America on drugs: Shocking one-third of U.S. adults are prescribed opioids

If you think that America’s opioid epidemic hasn’t touched your life, statistics show there is a good chance you are wrong, with one out of every three American adults taking opioids during 2015. That equates to 92 million adults. It’s a shocking statistic that means you could well know more than one person who is taking these highly addictive drugs.

A disturbing new government study published in the Annals of Internal Medicine revealed that 38 percent of American adults were prescribed opioids such as OxyContin and Percocet in 2015, and many of these people misused these dangerous drugs. The author of the study, the National Institute on Drug Abuse Deputy Director Dr. Wilson Compton, said that he was surprised by the findings.

The researchers assessed the data collected from more than 50,000 American adults in 2015 in face-to-face interviews carried out by the National Survey on Drug Use and Health. The groups that were most likely to be prescribed opioids were women, people aged 50 and above, and people who were not college graduates.

In total, 5 percent of American adults, or 11.5 million people, were misusing opioids, whether it was by taking the drugs without a prescription, taking them to get high, or taking more than prescribed. Moreover, around 1 percent of adults reported being addicted to the drugs. If that sounds like a small fraction to you, think again: It equates to around 1.9 million Americans, and it’s possible some people who are addicted were not so forthcoming in interviews and that the real number is higher. Those with low family incomes and no job or health insurance were more likely to have this problem.

Among those who misuse opioids, nearly two thirds said they were doing it in order to alleviate pain. More than two out five got the drugs from friends or family. The researchers said that many people are prescribed opioids they don’t really need and then pass them on to family and friends who are in pain. This indicates that doctors are not only prescribing the drugs when they’re not needed, but that they are also writing prescriptions that are too big.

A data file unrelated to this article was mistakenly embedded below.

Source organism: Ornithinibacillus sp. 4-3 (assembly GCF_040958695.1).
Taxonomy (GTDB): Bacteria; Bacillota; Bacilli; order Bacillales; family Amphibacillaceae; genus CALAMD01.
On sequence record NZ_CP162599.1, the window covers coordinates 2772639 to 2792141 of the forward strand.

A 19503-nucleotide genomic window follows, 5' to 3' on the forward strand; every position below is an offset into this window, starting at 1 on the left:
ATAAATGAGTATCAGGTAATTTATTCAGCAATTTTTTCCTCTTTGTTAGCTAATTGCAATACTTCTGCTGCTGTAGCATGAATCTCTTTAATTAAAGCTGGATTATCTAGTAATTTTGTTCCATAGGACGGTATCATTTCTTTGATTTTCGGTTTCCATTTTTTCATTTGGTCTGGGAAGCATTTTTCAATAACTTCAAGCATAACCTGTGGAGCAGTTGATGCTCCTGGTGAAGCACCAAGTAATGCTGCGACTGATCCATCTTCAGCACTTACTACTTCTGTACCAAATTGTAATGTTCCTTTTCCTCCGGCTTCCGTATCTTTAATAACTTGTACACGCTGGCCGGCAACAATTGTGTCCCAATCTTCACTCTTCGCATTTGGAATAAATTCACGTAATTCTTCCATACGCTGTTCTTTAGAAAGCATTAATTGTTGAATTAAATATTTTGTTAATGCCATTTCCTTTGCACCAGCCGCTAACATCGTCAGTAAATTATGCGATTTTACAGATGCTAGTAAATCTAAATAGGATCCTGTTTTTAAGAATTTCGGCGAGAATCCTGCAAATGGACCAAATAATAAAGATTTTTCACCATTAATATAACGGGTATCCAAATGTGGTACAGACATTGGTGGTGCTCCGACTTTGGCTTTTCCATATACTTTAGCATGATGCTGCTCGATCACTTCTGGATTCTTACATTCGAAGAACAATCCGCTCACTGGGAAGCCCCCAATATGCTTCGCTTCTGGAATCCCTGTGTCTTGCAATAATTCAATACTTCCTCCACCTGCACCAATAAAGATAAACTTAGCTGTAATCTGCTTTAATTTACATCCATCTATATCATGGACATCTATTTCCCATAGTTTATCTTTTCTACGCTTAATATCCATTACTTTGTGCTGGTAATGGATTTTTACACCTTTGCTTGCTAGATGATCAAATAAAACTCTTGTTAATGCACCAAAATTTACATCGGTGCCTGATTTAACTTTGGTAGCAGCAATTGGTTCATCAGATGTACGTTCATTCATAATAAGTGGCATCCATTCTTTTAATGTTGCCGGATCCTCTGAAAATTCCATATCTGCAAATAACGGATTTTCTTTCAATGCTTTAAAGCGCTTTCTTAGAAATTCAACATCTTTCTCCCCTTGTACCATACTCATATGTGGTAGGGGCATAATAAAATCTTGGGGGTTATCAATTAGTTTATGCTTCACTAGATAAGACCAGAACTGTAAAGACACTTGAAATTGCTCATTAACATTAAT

Prescribing practices need to change

It’s mind-boggling to see such a high number of people being prescribed these drugs even as concerns about widespread addiction and deadly overdoses grow. According to the U.S. Centers for Disease Control and Prevention, opioid prescriptions and fatal overdoses involving opioids have both quadrupled since 1999. That cannot be a coincidence, and Compton said that the medical profession is not prescribing these painkillers appropriately.

Indeed, a recent audit discovered that one third of all Ohio doctors failed to check patients’ prescription histories in a database as required prior to prescribing opioid-based painkillers. In that state, eight people die every day from overdoses. One particularly egregious doctor prescribed opioids to more than 700 patients in one month without carrying out a single check.

The CDC reports that opioids killed more than 33,000 Americans in 2015, breaking the previous record. Nearly half of all of these deaths involved prescription opioids.

Opioids should be a last resort

Boston University School of Medicine’s associate professor of medicine and public health, Dr. Karen Lasser, wrote in an editorial accompanying the study that a stepped-care approach should be adopted to pain management and that opioids should always be the last resort. She feels that doctors should first try non-drug pain management techniques like yoga, physical therapy or acupuncture, or give patients milder pain medication like ibuprofen or aspirin first. She also suggested that patients should be asked to sign a treatment agreement prior to taking opioids that highlights the risks of the medications so that they have a better understanding of their addictive nature.

Sources include: (Reuters)

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